The jet fighter war between the United States, China and Russia expanded this week when Moscow unveiled a new, export version of its Sukhoi-30 warplane.
"The Su-30SME aircraft (the export version of the Su-30SM fighter jet) has been shown on the international market for the first time," a source in the defense and industrial sector told TASS, Russia’s state-owned news agency.
The new aircraft will be equipped with Russian-made avionics unlike previous versions that contained French components. The idea is to boost the jet’s air-to-air and air-to-ground combat capabilities. The industry source told TASS that Southeast Asian, Middle East and North African countries have already shown interest in the new fighter jet, which is already in service in Russia and Kazakhstan.
Earlier this month Russia inked a deal to sell Su-30 fighters to Iran. However, the Obama administration on Thursday said the proposed sale would violate a U.N. arms embargo on Tehran, creating another potential flare-up in relations following last year’s nuclear negotiations.
State Department spokesperson Mark Toner said the jets--comparable to American F-15E fighter-bombers--count as “combat aircraft” and therefore the deal requires the U.N. Security Council’s approval. Toner said that the US will raise the matter of the sale with Russia, adding that all six countries that negotiated July's landmark nuclear agreement with Iran "should be fully aware of these restrictions.”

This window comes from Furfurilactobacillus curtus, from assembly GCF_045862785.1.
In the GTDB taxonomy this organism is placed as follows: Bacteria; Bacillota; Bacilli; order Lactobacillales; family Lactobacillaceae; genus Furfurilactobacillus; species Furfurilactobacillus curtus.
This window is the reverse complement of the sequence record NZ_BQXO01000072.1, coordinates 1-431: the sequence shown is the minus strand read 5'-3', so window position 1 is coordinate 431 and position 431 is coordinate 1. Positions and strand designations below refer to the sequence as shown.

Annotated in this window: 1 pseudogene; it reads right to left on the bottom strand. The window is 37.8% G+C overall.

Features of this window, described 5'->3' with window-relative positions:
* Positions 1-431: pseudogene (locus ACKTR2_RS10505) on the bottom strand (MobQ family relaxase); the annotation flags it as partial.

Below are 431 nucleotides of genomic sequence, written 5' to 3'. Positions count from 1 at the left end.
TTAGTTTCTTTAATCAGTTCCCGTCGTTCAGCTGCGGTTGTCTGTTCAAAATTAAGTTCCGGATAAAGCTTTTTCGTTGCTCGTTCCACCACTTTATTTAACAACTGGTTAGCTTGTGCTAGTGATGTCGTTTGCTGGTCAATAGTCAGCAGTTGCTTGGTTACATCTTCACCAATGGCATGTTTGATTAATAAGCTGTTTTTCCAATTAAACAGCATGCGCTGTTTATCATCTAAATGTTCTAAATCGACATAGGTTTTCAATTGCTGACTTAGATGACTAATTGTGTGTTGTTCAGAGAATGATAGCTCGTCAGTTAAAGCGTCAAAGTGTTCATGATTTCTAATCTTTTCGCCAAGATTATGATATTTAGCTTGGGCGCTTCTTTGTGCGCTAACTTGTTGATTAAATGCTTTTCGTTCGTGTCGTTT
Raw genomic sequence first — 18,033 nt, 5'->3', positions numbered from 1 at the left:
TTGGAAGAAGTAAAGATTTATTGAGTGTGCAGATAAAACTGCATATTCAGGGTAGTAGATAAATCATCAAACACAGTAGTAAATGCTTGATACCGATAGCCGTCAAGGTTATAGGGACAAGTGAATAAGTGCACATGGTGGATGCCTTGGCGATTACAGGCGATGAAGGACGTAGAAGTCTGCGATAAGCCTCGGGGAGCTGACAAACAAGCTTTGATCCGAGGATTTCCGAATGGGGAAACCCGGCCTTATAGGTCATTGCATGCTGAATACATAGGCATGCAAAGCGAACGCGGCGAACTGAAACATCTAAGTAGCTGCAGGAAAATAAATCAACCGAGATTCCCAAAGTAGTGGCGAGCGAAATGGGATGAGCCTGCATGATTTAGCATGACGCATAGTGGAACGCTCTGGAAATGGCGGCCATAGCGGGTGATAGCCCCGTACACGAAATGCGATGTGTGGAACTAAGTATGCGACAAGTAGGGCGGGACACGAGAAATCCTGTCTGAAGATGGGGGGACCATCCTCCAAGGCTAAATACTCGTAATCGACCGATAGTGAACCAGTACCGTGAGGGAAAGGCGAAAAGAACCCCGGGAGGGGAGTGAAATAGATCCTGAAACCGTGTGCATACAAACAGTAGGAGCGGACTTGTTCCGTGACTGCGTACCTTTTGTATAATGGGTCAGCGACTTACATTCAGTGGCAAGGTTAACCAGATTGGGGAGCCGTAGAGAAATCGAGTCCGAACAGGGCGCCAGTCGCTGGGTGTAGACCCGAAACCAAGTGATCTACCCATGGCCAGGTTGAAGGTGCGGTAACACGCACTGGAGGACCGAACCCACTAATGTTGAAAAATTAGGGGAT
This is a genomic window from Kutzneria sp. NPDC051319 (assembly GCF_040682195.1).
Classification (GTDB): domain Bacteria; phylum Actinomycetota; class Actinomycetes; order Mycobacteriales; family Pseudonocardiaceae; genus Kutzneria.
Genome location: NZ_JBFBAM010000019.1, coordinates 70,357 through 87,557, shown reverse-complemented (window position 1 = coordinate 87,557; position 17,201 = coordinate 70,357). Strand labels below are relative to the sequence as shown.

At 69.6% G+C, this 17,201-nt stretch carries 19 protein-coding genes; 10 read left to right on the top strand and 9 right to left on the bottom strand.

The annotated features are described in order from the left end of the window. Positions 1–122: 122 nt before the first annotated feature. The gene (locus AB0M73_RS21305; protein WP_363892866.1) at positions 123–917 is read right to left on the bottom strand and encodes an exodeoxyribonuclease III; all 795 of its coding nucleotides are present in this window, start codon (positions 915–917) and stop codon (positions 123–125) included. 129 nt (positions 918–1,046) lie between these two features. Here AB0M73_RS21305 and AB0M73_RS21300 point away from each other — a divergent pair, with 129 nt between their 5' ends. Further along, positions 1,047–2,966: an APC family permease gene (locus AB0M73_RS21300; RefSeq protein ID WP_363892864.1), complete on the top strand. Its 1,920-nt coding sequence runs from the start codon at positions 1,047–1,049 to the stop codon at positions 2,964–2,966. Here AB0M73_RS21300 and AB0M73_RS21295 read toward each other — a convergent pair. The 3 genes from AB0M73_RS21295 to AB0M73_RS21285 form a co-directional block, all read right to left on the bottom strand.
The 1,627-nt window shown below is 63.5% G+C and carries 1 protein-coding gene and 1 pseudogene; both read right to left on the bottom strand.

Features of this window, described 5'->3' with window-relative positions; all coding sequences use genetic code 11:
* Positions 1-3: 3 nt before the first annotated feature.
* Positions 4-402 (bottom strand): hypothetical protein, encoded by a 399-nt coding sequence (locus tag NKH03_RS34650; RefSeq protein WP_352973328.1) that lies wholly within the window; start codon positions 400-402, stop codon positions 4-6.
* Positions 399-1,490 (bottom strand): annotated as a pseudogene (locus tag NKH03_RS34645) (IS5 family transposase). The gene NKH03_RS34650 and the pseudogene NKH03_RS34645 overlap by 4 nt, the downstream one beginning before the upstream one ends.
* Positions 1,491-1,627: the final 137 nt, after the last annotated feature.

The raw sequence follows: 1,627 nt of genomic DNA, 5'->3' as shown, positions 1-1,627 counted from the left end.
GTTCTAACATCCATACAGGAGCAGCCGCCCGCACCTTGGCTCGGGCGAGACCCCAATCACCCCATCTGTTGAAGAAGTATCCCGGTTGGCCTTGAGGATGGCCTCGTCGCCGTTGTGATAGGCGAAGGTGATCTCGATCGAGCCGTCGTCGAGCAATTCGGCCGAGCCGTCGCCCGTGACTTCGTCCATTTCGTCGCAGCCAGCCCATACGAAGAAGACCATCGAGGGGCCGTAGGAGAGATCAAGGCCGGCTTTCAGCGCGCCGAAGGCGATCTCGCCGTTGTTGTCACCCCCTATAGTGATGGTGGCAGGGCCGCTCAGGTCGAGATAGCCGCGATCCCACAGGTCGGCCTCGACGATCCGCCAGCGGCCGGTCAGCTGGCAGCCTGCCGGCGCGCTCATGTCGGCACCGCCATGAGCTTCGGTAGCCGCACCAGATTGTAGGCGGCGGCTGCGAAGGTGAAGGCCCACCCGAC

The accord keeps the arms ban on Iran in place for up to five years.
Not to be outdone, Sweden-based Saab plans to roll out a new generation of its Gripen fighter this spring, officials told Defense News. The Swedish and Brazilian air forces have already signed orders for the jet, which likely won’t be airborne until 2018. Croatia, Bulgaria and possibly Colombia have also expressed interest in the fighter, company officials said.
The Czech Republic, Thailand and Hungary already fly Saab-made machines, which cost around $43 million each, and the company is in talks to add Slovakia to its roster. It’s possible that any of those nations could decide to upgrade their arsenal and go with the new model once it’s tested and ready.
While Washington and Moscow duke it out for aerial supremacy, Saab has been flying under the radar, racking up small and mid-sized orders around the globe. It’s a different approach from the one the US had taken with manufacturer Lockheed Martin and its pricey F-35 Joint Strike Fighter.
The fifth-generation F-35 warplane is being developed in tandem with eight partner nations -- Australia, Canada, Denmark, Italy, the Netherlands, Norway, Turkey, and the United Kingdom – and has already cost the U.S. around $400 billion, making in the most expensive weapons effort in the country’s history.